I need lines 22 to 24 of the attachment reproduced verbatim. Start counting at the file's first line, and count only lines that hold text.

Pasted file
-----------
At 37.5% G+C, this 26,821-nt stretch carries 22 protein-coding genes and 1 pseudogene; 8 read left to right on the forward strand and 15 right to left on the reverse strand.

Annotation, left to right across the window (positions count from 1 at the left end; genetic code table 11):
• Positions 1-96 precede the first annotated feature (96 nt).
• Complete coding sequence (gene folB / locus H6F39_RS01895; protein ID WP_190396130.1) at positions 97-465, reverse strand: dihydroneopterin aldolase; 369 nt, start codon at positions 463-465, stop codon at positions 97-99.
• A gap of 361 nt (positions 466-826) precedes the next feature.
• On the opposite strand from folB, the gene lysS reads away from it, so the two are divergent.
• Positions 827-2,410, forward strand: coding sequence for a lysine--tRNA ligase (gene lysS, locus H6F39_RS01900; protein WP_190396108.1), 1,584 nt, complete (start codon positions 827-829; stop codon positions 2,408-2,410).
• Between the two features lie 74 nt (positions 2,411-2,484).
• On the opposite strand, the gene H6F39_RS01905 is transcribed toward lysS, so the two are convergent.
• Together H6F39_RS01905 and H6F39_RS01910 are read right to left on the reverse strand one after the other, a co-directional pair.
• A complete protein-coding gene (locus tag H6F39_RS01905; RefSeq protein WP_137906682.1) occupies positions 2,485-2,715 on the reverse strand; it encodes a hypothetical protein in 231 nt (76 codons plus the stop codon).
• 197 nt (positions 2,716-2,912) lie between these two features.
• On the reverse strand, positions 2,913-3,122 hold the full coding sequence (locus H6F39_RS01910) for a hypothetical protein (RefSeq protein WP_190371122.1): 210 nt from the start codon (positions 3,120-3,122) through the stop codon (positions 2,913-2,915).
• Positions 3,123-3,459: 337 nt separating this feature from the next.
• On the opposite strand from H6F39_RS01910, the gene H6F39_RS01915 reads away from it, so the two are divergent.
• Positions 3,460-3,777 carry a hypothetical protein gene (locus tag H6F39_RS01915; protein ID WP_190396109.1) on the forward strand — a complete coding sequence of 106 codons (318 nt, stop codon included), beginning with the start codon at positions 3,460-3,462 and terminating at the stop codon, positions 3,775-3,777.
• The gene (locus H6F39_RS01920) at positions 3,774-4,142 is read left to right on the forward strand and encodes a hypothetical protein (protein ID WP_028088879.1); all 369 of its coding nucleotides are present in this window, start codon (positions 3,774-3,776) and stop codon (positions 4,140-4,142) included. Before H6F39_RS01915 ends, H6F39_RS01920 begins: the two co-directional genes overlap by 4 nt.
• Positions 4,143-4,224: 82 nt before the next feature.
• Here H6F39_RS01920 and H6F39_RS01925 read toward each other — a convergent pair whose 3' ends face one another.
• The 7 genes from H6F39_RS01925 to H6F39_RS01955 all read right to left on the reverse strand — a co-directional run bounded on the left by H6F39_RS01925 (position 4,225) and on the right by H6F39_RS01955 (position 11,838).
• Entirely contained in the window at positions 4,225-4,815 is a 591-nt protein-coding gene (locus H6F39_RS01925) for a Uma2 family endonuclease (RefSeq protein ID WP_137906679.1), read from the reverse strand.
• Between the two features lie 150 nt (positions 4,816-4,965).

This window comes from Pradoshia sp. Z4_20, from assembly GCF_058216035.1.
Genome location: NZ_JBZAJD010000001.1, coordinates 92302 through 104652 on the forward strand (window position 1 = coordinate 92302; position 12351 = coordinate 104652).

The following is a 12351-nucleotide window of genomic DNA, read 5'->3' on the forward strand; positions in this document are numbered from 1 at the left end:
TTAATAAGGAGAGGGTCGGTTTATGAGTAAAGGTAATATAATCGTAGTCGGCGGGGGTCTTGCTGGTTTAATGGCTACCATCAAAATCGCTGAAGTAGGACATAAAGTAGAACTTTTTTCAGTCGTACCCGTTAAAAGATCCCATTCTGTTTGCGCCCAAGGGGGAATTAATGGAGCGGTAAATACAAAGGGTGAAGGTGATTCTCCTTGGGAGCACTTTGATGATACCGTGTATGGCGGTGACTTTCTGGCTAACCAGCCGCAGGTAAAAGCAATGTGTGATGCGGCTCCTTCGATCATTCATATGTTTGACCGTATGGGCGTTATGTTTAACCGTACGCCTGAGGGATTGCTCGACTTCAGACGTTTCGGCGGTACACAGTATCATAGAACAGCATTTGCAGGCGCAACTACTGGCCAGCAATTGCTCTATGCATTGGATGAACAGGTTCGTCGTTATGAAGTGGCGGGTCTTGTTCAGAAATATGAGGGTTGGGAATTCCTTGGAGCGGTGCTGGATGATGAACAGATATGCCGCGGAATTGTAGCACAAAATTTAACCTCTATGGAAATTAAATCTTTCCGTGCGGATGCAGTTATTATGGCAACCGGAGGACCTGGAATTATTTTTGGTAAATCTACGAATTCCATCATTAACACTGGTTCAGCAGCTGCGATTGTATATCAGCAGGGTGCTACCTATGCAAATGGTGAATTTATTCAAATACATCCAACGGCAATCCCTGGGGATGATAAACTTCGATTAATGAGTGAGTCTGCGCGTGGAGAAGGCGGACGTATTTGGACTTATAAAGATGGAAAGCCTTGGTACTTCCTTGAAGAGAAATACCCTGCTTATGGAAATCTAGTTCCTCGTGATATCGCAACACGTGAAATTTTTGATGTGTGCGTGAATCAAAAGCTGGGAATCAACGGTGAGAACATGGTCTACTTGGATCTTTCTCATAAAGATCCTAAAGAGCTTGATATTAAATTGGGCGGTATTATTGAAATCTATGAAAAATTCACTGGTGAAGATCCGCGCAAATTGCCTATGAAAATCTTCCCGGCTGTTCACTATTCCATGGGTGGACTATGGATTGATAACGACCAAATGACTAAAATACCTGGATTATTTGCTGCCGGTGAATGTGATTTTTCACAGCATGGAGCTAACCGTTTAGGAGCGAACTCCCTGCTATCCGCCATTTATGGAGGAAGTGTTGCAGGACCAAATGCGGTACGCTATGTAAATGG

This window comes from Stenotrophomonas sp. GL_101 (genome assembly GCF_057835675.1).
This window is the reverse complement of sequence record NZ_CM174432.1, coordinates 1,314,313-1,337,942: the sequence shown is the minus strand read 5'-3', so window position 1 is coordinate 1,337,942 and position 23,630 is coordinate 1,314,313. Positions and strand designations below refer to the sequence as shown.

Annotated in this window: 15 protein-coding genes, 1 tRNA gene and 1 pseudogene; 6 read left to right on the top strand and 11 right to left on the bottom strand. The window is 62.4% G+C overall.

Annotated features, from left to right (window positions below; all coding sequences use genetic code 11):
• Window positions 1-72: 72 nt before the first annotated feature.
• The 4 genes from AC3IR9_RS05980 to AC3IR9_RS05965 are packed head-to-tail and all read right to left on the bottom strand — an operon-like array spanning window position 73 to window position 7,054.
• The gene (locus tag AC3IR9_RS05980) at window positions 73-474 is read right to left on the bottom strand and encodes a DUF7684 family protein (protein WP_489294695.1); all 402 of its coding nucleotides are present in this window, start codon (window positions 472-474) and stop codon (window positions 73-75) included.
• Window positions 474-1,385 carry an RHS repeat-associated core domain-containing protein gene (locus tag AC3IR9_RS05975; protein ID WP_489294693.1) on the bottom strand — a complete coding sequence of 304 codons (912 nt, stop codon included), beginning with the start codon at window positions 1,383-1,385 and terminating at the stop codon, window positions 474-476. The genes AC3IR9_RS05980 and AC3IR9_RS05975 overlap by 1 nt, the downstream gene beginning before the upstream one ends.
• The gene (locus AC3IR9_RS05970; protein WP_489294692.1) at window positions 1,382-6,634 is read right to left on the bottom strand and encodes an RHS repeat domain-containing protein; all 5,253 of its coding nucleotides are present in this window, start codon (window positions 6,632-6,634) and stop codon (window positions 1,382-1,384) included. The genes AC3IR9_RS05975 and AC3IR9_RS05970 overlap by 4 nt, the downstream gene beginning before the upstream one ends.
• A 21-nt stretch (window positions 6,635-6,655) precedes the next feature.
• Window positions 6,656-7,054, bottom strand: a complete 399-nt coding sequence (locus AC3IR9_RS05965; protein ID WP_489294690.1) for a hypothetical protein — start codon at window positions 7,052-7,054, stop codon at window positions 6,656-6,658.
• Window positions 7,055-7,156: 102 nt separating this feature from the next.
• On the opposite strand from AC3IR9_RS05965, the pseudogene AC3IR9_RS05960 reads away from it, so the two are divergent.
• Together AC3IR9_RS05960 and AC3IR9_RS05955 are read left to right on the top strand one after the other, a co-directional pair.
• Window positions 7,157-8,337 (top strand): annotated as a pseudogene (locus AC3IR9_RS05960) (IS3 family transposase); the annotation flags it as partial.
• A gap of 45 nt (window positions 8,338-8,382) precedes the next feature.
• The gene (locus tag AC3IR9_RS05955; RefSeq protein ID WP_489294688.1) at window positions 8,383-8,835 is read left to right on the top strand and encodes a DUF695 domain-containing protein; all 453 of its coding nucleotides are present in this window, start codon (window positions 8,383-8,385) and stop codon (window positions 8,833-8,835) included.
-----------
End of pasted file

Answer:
• Between the two features lie 150 nt (positions 4,816-4,965).

This window comes from Pradoshia sp. Z4_20, from assembly GCF_058216035.1.
Genome location: NZ_JBZAJD010000001.1, coordinates 92302 through 104652 on the forward strand (window position 1 = coordinate 92302; position 12351 = coordinate 104652).